Autosomal dominant inheritance pattern
In an autosomal dominant disorder, the mutated gene is a dominant gene located on one of the nonsex chromosomes (autosomes). You need only one mutated gene to be affected by this type of disorder. A ...
If one of your parents has Huntington's disease, you have a 50 percent chance of developing the disease. In rare cases, you may develop Huntington's disease without having a family history of the condition. Such an occurrence may be the result of a genetic mutation that happened during your father's sperm development.
After the onset of Huntington's disease, a person's functional abilities gradually worsen over time. The rate of disease progression and duration varies. The time from disease onset to death is often about 10 to 30 years. Juvenile onset usually results in death in fewer than 15 years.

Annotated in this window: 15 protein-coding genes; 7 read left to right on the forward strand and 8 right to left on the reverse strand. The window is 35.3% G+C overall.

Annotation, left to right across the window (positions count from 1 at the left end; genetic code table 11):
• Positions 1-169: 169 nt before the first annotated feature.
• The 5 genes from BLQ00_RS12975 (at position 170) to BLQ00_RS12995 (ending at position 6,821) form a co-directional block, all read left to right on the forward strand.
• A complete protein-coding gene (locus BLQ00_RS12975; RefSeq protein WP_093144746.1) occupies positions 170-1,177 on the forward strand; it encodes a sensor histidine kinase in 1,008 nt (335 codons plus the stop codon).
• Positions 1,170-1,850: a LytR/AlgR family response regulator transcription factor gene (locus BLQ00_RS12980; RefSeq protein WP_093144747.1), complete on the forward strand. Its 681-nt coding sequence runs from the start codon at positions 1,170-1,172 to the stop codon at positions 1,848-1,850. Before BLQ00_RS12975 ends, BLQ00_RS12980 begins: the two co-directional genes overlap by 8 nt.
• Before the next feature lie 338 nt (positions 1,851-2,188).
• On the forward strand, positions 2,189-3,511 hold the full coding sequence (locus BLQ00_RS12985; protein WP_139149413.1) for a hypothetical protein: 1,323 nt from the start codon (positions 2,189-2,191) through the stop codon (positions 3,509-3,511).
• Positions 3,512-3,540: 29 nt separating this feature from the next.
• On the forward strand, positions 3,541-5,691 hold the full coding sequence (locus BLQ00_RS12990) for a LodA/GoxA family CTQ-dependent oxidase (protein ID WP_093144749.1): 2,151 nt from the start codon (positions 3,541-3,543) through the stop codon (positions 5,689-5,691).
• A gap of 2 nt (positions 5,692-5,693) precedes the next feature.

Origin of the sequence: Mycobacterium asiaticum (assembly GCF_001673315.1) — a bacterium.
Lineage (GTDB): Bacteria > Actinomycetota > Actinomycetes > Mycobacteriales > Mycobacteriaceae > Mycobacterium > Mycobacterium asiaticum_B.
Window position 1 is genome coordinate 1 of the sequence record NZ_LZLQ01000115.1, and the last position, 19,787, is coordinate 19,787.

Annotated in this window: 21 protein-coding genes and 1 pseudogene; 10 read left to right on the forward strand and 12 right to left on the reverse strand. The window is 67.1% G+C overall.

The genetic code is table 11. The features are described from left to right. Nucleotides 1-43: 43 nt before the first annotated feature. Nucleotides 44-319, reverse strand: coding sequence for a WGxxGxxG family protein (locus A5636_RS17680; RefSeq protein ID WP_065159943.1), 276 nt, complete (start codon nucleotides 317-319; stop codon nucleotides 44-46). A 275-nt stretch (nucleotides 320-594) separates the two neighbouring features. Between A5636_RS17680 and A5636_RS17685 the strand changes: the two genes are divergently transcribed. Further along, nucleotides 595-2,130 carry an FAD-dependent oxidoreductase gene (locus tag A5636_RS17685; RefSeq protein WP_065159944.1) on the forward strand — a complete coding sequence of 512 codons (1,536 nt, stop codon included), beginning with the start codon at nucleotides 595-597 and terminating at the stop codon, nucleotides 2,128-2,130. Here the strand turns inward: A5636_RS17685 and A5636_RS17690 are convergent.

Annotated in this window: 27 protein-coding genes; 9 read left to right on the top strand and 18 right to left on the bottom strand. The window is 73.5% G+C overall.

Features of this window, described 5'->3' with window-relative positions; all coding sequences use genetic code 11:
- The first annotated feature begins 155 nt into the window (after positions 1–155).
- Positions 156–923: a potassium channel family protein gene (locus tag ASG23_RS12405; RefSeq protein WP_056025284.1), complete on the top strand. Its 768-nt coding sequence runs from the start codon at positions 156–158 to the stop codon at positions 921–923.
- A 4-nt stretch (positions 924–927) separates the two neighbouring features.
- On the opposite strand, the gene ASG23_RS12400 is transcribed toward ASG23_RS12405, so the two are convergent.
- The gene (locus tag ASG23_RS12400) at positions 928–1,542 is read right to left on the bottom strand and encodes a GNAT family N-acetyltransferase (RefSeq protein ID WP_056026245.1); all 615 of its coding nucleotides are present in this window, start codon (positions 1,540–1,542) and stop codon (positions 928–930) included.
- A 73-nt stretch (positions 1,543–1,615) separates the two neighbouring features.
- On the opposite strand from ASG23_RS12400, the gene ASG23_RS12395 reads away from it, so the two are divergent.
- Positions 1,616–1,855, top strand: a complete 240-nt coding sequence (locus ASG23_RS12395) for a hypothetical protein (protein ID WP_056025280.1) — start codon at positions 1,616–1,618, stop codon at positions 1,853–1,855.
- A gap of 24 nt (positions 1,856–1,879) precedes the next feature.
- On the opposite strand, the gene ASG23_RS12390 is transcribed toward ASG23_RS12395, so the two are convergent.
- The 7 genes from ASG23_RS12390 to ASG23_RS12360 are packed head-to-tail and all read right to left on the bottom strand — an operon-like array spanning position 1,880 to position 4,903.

The clinical depression associated with Huntington's disease may increase the risk of suicide. Some research suggests that the greater risk of suicide occurs before a diagnosis is made and in middle stages of the disease when a person has begun to lose independence.
Eventually, a person with Huntington's disease requires help with all activities of daily living and care. Late in the disease, he or she will likely be confined to a bed and unable to speak. However, a person's understanding of surroundings and interactions remain intact for a long time.
Common causes of death include:
Preparing for your appointment
If you have any signs or symptoms associated with Huntington's disease, you'll likely be referred to a neurologist after an initial visit to your family doctor.
A review of your symptoms, mental state, medical history and family medical history can all be important in the clinical assessment of a potential neurological disorder.
What you can do
You may want a family member or friend to accompany you to your appointment. This person can provide support and offer a different perspective on the effect of symptoms on your functional abilities.
What to expect from your doctor
Tests and diagnosis